The second character I happened across was a day after the first, whilst my father and I were cycling past an oast house set in deep countryside by a reservoir. I say ‘deep countryside’ but, as the astute reader knows, such hardly exists in the immediate bestrew of London, and so I ask graciously, with a knowing smile, that reader to brave invention. Really, we were some thirty minutes from London Bridge, in Kent.
She was a slim will-o’-the-wisp lady sitting perfectly erect on a wooden bench by the doorway to the oast house and seemed to be frozen on the spot. Her stare transfixed straight ahead of her, she had large metal framed glasses, bedraggled long hair, as grey as the steel frames, and flowing clothes in muted earthen colours, which fell around her in as loose and as raggedy a fashion as her hair.
Her face, her entire body, was gaunt and grey and she looked as though she were some harmless imaginary being, a living ornament of the earth and the quietude surrounding her. Again, my father made some remark, which startled her attention, but she took the intrusion with affection, and the startlement realised itself in a slight turning of the head, a closed-lipped smile then a mention in a soporific tone, mellifluous in its kindness, that the oast house and sanctuary were closed for the day.
Around her neck were some knockabout binoculars which, together with her large glasses, and her furrowed get up, cut an ornithological resonance (she was owlish, in fact, that’s it – an imaginary, kind owl in human form, she was owlish) and drew our attention to two birdwatching huts across the way, to which we retired for a few minutes, if only to appreciate the calm.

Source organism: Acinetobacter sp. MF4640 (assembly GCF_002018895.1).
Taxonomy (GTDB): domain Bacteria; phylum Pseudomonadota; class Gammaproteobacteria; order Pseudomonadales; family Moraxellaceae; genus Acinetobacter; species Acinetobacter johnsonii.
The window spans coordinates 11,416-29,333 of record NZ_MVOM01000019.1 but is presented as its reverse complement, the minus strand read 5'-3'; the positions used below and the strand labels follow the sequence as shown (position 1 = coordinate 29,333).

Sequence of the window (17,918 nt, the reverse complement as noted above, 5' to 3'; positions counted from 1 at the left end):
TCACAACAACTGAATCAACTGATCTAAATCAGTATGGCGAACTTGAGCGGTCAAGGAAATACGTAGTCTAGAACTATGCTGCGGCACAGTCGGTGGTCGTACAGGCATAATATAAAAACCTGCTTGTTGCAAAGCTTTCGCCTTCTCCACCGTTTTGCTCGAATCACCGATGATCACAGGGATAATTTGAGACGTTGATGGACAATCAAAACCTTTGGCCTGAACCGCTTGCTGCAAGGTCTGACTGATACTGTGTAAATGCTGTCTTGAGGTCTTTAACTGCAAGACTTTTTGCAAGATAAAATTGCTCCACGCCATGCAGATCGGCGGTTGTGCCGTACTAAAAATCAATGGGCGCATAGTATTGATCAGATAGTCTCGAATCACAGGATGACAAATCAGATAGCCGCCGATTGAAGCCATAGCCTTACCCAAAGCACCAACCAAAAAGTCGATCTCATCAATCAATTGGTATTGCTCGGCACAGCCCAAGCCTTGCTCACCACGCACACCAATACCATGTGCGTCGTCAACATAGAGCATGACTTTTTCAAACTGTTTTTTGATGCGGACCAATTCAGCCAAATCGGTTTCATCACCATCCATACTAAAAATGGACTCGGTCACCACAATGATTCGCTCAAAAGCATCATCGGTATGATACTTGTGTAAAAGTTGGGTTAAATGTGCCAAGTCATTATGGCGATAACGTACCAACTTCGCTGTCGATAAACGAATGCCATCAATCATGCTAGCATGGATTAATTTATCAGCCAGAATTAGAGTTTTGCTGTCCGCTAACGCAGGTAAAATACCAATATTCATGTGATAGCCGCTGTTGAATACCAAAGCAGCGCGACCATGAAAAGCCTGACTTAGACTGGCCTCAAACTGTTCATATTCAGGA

On our return, though we had been looking out at the few birds in the openland selected for viewing, the area which she too was facing, it was apparent that she wasn’t really birdwatching but rather just existing in this hidden recluse, on the day the oast house was closed, for sanctuary. We found that she had ambled from her perch to look out over some allotments at the rear, and, hearing our approach once more, she turned to us.
My father asked about the birds.
“Oh, the real professionals,” she said in that languid voice, “are up by the road bridge by the reservoir. You’ll see them there. I like the birds but – it’s lovely here. It’s so peaceful.”
We acknowledged this warmly as I took her to be a fairy, someone totally free of the stifled grey London world I inhabited, who’d no doubt suffered her own pain, but had become herself in this world of nature, kind and gentle as she was, and content, utterly content in the beautiful, calm simplicity of the still countryside.
Bough Beech Nature Reserve & Visitor Centre is a sequestered nook in Winkhurst Green, Ide Hill, Sevenoaks, Kent TN14 6LD